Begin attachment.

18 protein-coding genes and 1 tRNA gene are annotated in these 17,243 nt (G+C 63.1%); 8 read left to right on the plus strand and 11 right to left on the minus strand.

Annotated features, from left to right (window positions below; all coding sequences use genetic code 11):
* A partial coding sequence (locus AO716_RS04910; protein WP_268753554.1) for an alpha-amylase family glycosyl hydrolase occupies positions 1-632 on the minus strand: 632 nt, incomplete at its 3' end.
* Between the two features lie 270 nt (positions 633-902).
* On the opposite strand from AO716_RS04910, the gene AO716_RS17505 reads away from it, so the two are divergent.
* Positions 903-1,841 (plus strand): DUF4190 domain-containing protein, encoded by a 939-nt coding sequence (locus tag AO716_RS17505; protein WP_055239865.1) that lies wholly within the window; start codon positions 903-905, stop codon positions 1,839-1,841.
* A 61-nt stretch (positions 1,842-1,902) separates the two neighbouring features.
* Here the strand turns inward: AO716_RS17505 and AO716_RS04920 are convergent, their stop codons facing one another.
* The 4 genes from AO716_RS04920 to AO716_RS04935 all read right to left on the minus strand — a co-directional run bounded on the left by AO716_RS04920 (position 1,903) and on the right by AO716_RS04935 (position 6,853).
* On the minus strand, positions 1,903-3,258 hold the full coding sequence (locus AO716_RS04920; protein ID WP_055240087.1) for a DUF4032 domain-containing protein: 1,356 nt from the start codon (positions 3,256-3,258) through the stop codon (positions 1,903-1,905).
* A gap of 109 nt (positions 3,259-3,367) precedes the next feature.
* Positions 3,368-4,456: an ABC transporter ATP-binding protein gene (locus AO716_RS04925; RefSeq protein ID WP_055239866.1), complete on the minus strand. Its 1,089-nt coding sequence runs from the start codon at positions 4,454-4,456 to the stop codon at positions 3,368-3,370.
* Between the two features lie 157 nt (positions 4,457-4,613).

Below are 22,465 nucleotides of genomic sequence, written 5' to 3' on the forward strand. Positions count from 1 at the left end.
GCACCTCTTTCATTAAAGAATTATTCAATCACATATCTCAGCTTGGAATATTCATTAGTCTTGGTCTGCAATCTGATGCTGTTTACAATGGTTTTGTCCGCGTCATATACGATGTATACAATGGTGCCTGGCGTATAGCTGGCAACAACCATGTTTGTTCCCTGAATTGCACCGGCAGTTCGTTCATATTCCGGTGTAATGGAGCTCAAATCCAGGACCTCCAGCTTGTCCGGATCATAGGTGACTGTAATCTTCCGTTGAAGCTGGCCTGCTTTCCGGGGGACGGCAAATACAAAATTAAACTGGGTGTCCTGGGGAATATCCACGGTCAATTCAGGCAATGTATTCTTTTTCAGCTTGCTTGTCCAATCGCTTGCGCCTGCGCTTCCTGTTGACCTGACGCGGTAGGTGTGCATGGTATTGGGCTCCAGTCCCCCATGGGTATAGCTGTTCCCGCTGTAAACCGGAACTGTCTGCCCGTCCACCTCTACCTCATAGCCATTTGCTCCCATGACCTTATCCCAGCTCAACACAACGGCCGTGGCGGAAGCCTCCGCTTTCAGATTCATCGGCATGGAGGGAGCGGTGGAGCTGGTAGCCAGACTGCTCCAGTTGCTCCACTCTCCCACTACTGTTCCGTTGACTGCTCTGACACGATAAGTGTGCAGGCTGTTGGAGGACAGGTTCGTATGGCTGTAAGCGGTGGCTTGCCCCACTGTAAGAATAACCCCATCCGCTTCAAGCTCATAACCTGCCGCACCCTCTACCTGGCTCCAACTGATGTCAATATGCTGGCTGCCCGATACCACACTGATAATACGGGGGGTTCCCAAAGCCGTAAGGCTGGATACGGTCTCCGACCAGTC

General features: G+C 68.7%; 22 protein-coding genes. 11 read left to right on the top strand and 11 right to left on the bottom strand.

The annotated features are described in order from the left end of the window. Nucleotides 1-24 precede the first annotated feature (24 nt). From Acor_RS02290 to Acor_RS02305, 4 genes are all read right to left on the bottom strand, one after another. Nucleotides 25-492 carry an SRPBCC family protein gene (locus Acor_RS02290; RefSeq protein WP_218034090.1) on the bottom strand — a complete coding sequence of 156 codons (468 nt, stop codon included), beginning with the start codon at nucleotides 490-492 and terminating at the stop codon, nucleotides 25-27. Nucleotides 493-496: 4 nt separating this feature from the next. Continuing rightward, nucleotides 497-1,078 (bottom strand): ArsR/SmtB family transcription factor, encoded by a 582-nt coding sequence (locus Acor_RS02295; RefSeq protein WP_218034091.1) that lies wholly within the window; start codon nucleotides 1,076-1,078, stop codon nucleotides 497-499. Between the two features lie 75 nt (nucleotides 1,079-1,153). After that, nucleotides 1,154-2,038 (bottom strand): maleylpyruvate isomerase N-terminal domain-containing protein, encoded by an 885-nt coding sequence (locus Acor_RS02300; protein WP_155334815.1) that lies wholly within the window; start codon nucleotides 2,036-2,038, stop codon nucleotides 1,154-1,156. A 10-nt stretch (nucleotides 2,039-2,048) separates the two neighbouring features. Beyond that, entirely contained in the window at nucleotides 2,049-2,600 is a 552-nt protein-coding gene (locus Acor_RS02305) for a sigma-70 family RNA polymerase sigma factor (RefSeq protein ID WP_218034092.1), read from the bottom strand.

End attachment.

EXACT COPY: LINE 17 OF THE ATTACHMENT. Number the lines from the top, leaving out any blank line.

The annotated features are described in order from the left end of the window. Nucleotides 1-24 precede the first annotated feature (24 nt). From Acor_RS02290 to Acor_RS02305, 4 genes are all read right to left on the bottom strand, one after another. Nucleotides 25-492 carry an SRPBCC family protein gene (locus Acor_RS02290; RefSeq protein WP_218034090.1) on the bottom strand — a complete coding sequence of 156 codons (468 nt, stop codon included), beginning with the start codon at nucleotides 490-492 and terminating at the stop codon, nucleotides 25-27. Nucleotides 493-496: 4 nt separating this feature from the next. Continuing rightward, nucleotides 497-1,078 (bottom strand): ArsR/SmtB family transcription factor, encoded by a 582-nt coding sequence (locus Acor_RS02295; RefSeq protein WP_218034091.1) that lies wholly within the window; start codon nucleotides 1,076-1,078, stop codon nucleotides 497-499. Between the two features lie 75 nt (nucleotides 1,079-1,153). After that, nucleotides 1,154-2,038 (bottom strand): maleylpyruvate isomerase N-terminal domain-containing protein, encoded by an 885-nt coding sequence (locus Acor_RS02300; protein WP_155334815.1) that lies wholly within the window; start codon nucleotides 2,036-2,038, stop codon nucleotides 1,154-1,156. A 10-nt stretch (nucleotides 2,039-2,048) separates the two neighbouring features. Beyond that, entirely contained in the window at nucleotides 2,049-2,600 is a 552-nt protein-coding gene (locus Acor_RS02305) for a sigma-70 family RNA polymerase sigma factor (RefSeq protein ID WP_218034092.1), read from the bottom strand.